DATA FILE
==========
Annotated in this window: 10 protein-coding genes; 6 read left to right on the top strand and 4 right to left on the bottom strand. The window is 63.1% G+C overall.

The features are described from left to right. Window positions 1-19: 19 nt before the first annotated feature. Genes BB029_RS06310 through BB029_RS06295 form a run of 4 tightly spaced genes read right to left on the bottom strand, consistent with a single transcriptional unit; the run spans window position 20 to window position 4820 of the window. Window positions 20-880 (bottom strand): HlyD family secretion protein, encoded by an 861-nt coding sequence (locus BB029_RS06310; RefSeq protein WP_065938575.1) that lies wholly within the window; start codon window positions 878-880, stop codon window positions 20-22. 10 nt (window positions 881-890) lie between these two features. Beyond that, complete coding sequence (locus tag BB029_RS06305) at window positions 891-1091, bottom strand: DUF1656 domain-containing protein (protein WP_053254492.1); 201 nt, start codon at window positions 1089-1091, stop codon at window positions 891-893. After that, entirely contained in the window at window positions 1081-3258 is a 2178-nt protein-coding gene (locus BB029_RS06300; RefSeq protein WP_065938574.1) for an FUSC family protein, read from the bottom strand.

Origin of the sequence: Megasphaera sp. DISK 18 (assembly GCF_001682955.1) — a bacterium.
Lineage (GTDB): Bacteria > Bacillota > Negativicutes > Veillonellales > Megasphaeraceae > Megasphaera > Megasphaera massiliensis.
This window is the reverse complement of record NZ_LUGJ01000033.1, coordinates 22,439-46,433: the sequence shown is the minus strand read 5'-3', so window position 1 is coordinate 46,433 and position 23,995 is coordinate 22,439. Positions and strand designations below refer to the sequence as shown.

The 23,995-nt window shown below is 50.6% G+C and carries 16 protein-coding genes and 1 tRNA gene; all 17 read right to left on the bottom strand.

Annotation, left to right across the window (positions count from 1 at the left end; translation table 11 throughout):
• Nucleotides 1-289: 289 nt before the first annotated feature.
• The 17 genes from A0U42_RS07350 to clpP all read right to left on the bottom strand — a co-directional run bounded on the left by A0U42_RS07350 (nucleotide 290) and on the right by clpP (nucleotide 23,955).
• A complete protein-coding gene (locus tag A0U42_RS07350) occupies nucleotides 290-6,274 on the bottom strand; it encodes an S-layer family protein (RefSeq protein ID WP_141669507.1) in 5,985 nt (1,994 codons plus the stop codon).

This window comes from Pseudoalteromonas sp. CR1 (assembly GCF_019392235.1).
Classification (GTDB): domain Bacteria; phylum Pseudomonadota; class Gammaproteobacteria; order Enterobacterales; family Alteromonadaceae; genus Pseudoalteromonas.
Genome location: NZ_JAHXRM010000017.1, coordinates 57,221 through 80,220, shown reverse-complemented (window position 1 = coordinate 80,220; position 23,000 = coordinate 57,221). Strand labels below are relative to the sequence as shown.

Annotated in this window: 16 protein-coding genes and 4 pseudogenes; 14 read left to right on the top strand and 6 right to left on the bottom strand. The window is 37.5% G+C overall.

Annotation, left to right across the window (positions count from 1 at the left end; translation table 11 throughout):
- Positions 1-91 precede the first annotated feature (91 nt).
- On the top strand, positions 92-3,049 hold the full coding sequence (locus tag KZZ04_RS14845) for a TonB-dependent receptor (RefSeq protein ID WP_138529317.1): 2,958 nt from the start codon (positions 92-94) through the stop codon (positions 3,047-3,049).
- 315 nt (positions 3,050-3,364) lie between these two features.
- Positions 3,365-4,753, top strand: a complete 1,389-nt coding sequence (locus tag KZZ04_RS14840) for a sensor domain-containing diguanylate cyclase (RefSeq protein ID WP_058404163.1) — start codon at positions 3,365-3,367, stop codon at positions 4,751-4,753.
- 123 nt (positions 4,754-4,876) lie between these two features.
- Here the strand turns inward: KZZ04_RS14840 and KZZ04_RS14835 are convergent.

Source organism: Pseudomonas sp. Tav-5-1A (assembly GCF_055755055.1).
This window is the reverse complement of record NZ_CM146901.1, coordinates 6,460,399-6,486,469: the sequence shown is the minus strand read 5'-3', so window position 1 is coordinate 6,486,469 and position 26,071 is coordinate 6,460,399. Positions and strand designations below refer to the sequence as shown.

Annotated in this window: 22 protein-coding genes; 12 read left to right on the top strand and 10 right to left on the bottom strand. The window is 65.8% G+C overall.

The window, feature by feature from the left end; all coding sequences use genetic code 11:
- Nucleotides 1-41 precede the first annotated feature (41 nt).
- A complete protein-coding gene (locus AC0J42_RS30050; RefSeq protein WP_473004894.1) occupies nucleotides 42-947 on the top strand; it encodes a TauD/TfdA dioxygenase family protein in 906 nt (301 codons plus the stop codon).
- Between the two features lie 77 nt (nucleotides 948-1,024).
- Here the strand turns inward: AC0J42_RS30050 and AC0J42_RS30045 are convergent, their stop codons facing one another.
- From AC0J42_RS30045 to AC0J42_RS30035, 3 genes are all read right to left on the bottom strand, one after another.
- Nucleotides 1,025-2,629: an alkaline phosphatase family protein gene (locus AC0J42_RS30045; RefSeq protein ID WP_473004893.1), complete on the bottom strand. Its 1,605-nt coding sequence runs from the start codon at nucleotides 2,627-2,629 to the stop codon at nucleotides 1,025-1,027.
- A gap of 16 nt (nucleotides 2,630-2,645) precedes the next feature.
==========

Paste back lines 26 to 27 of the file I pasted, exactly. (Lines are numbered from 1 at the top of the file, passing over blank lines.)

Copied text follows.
- Nucleotides 1-41 precede the first annotated feature (41 nt).
- A complete protein-coding gene (locus AC0J42_RS30050; RefSeq protein WP_473004894.1) occupies nucleotides 42-947 on the top strand; it encodes a TauD/TfdA dioxygenase family protein in 906 nt (301 codons plus the stop codon).